Currently scheduled for release early in February, Downstream Panic is an environmentally friendly puzzle game in which you assume the role of a conservationist attempting to guide fish and other small sea creatures back to the ocean. The ocean can be found at the bottom of each level, the aquatic life starts at the top, and there are all manner of puzzles and predators in between the two, which makes it impossible for gravity to simply do your work for you. We recently had an opportunity to play through the first 20 or so levels of Downstream Panic, and we're pleased to report that its blend of Lemmings-style gameplay and LocoRoco-style visuals and audio really sucked us in.
Every level in Downstream Panic kicks off with 100 small aquatic creatures being poured gradually from one or more goldfish-bowl-like containers at the top of the level. The water that the creatures are trapped in moves quite realistically as gravity attempts to pull it down to the ocean, and you'll have only a very limited toolset with which to attempt to control the flow. Exactly which tools you'll have at your disposal, and how many, varies with each level, and to date our arsenal has included only four different items: bombs, plants, fans, and harpoons.
Bombs are used to blow up chunks of the landscape, plants grow instantly into vertical walls, fans are used to blow away clouds (we've yet to encounter these) and to activate wind-powered switches for bridges and the like, and harpoons can be thrown at predators. The upper echelons of Downstream Panic's food chain are home to birds (which will fly away if they get too wet), sharks (which are often beached at the outset, but are deadly if they end up in your water), and what we think are piranhas (which, needless to say, are also best avoided).
In addition to your small arsenal of tools, many of Downstream Panic's level designs incorporate objects and switches that you can interact with. Windmills and waterwheels are often used to activate bridges, while seashells act as faucets with which you can turn the flow of water on or off at certain points. Furthermore, these objects come in a variety of flavors as indicated by their color. For example, you can turn some seashells on and off simply by pointing at them and pressing the X button, but others are programmed to switch on and off at regular intervals.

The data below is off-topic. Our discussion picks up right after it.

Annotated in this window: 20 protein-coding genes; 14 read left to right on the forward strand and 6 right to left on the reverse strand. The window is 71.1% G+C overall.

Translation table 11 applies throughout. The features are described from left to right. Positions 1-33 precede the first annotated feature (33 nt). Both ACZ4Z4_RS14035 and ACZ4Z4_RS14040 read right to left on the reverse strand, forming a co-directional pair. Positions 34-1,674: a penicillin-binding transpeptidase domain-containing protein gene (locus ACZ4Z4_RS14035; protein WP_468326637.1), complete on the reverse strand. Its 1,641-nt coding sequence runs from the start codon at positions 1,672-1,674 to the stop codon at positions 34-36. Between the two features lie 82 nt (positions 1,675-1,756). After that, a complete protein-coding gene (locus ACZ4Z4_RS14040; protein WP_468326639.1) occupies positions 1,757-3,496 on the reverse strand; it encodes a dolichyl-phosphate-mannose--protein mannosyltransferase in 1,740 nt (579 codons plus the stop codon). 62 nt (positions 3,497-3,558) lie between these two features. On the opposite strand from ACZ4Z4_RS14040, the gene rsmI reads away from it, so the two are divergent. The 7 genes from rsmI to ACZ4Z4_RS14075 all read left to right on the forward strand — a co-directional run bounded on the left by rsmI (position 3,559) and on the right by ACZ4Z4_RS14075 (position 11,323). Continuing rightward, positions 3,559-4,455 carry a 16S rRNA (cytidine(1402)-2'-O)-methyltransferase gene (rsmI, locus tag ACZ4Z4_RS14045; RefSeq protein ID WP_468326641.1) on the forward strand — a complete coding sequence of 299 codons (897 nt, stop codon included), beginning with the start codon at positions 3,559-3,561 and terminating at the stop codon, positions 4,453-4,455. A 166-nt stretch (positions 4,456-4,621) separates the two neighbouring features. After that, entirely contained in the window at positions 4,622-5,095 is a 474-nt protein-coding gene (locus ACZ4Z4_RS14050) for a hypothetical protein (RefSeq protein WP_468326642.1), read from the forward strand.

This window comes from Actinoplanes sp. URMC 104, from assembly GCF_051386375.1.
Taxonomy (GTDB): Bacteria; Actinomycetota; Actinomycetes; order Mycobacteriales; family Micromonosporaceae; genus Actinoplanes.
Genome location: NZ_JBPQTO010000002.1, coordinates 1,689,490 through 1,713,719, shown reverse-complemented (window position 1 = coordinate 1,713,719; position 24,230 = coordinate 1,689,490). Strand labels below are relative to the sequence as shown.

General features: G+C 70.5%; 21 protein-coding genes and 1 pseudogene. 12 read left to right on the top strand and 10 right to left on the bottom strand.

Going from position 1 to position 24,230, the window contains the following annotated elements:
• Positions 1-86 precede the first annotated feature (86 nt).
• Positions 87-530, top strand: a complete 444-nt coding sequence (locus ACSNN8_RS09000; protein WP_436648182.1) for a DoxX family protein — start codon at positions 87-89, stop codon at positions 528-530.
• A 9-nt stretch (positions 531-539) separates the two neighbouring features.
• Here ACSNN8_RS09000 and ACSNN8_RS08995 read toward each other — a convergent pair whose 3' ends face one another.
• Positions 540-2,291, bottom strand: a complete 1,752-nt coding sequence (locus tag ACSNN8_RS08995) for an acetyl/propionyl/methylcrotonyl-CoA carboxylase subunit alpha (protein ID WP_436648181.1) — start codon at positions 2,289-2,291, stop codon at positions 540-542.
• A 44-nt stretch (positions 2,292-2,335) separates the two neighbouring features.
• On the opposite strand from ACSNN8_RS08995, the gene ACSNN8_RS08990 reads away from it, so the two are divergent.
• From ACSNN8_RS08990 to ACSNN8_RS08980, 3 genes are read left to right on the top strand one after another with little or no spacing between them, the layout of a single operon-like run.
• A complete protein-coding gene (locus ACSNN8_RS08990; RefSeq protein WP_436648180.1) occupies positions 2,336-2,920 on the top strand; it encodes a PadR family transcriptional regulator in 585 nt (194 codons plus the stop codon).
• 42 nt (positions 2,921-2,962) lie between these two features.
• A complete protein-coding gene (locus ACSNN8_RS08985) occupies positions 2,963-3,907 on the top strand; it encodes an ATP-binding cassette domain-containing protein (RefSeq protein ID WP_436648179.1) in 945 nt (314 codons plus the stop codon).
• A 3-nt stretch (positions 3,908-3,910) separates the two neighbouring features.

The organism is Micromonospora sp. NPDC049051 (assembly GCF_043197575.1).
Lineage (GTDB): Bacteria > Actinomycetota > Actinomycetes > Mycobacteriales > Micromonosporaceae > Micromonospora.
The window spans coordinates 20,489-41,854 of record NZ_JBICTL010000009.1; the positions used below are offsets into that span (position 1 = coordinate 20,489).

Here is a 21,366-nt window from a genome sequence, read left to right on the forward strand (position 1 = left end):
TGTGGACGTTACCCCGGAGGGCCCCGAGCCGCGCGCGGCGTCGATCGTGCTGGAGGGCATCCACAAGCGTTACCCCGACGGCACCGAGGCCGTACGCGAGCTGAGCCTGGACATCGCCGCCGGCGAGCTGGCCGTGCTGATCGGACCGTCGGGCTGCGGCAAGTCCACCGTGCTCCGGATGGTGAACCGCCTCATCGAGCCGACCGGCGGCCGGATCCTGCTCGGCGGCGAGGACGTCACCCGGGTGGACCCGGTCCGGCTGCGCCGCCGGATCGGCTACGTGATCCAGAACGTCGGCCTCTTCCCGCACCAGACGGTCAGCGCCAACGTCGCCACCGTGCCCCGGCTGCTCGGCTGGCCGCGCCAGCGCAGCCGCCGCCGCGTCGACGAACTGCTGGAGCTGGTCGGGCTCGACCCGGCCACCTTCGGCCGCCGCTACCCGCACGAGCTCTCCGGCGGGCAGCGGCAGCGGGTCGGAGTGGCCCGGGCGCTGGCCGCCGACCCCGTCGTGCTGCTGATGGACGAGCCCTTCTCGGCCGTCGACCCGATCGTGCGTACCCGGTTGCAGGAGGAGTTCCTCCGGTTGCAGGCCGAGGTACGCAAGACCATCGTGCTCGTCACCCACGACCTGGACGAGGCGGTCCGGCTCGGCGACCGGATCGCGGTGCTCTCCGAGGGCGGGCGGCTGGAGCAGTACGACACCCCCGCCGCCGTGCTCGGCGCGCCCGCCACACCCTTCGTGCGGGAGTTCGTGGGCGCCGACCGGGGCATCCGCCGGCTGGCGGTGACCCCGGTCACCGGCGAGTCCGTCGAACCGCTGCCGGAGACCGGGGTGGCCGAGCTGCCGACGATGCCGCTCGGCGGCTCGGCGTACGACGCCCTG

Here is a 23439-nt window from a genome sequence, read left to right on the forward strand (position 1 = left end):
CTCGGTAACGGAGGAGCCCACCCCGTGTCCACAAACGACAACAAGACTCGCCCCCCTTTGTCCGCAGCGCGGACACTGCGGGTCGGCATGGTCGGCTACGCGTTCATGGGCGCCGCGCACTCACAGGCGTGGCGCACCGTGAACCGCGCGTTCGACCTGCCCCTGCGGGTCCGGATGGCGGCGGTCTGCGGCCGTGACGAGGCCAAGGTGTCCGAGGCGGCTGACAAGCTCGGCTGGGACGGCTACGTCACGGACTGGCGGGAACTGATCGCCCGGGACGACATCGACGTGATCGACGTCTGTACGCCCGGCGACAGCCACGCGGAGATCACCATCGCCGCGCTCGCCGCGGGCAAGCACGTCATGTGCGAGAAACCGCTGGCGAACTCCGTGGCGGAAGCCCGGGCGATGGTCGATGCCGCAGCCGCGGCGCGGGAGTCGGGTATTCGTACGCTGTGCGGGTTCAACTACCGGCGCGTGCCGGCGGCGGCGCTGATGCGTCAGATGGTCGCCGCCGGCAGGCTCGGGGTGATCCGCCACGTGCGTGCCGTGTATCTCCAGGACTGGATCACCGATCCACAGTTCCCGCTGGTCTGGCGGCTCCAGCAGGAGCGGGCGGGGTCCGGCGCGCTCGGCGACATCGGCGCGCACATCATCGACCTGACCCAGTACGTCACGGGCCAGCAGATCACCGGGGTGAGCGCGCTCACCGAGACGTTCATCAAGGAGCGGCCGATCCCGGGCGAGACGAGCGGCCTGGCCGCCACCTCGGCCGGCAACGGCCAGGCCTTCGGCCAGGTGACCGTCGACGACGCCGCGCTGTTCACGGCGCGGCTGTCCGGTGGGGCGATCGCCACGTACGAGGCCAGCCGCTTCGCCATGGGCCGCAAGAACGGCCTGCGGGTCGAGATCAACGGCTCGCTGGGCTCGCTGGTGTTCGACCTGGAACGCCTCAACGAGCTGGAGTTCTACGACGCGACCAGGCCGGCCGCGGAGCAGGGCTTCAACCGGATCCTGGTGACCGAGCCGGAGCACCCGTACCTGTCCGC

To beat a level you'll generally be required to rescue between 75 and 95 of your 100 fish, and we've found that there are typically a number of ways to approach doing that. Risk-versus-reward gameplay comes in the form of gold and silver coins scattered throughout each level. Collecting any of the coins, let alone all of them, often means taking a more risky route through the level or at least carefully timing parts of your creatures' descent so that pools of water fill up enough for them to reach the coins. That sometimes means waiting around for a while with nothing to do, which is presumably why Eko Software went to the trouble of letting you speed up time simply by holding down the triangle button.
In story mode, which is the only mode available the first time you play Downstream Panic, the coins that you collect aren't really used for anything. Once you unlock the free play mode and can revisit levels that you've beaten, though, you can use your money to purchase additional tools that will make it easier for you to improve your score or collect the remaining coins from those levels. Downstream Panic also boasts a survival mode, but at the time of writing we've yet to unlock it, so we're not entirely sure how it works. Expect some information on that in our full review next month.